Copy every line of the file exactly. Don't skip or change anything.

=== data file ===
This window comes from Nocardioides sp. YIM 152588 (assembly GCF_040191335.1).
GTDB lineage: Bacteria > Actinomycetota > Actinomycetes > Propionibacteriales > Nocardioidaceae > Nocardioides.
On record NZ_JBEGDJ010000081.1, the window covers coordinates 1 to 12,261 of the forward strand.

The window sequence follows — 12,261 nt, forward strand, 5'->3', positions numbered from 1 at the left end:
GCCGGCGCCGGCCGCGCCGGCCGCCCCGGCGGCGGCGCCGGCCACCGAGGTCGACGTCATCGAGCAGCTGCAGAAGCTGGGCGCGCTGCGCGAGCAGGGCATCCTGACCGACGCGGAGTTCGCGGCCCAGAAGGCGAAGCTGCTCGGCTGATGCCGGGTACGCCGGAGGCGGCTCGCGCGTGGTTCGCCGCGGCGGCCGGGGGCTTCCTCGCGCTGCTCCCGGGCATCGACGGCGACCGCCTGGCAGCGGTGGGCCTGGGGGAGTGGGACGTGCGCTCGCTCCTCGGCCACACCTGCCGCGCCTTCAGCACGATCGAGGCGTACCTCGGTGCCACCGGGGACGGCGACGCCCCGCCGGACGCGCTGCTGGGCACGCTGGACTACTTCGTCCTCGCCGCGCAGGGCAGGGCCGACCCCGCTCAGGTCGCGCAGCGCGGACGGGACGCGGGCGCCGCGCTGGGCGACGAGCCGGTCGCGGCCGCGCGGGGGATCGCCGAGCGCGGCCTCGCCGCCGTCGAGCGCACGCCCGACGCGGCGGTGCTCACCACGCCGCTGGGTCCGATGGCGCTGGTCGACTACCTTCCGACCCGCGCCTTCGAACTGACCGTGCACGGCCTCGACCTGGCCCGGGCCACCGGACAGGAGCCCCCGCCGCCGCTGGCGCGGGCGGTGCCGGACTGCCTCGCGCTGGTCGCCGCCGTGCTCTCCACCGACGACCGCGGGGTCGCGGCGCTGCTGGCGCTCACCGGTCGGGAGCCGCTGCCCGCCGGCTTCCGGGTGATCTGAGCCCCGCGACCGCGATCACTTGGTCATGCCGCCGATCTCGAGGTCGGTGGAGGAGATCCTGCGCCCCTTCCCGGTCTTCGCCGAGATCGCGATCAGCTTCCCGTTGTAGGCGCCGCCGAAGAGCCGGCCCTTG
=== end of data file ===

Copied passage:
This window comes from Nocardioides sp. YIM 152588 (assembly GCF_040191335.1).
GTDB lineage: Bacteria > Actinomycetota > Actinomycetes > Propionibacteriales > Nocardioidaceae > Nocardioides.
On record NZ_JBEGDJ010000081.1, the window covers coordinates 1 to 12,261 of the forward strand.

The window sequence follows — 12,261 nt, forward strand, 5'->3', positions numbered from 1 at the left end:
GCCGGCGCCGGCCGCGCCGGCCGCCCCGGCGGCGGCGCCGGCCACCGAGGTCGACGTCATCGAGCAGCTGCAGAAGCTGGGCGCGCTGCGCGAGCAGGGCATCCTGACCGACGCGGAGTTCGCGGCCCAGAAGGCGAAGCTGCTCGGCTGATGCCGGGTACGCCGGAGGCGGCTCGCGCGTGGTTCGCCGCGGCGGCCGGGGGCTTCCTCGCGCTGCTCCCGGGCATCGACGGCGACCGCCTGGCAGCGGTGGGCCTGGGGGAGTGGGACGTGCGCTCGCTCCTCGGCCACACCTGCCGCGCCTTCAGCACGATCGAGGCGTACCTCGGTGCCACCGGGGACGGCGACGCCCCGCCGGACGCGCTGCTGGGCACGCTGGACTACTTCGTCCTCGCCGCGCAGGGCAGGGCCGACCCCGCTCAGGTCGCGCAGCGCGGACGGGACGCGGGCGCCGCGCTGGGCGACGAGCCGGTCGCGGCCGCGCGGGGGATCGCCGAGCGCGGCCTCGCCGCCGTCGAGCGCACGCCCGACGCGGCGGTGCTCACCACGCCGCTGGGTCCGATGGCGCTGGTCGACTACCTTCCGACCCGCGCCTTCGAACTGACCGTGCACGGCCTCGACCTGGCCCGGGCCACCGGACAGGAGCCCCCGCCGCCGCTGGCGCGGGCGGTGCCGGACTGCCTCGCGCTGGTCGCCGCCGTGCTCTCCACCGACGACCGCGGGGTCGCGGCGCTGCTGGCGCTCACCGGTCGGGAGCCGCTGCCCGCCGGCTTCCGGGTGATCTGAGCCCCGCGACCGCGATCACTTGGTCATGCCGCCGATCTCGAGGTCGGTGGAGGAGATCCTGCGCCCCTTCCCGGTCTTCGCCGAGATCGCGATCAGCTTCCCGTTGTAGGCGCCGCCGAAGAGCCGGCCCTTG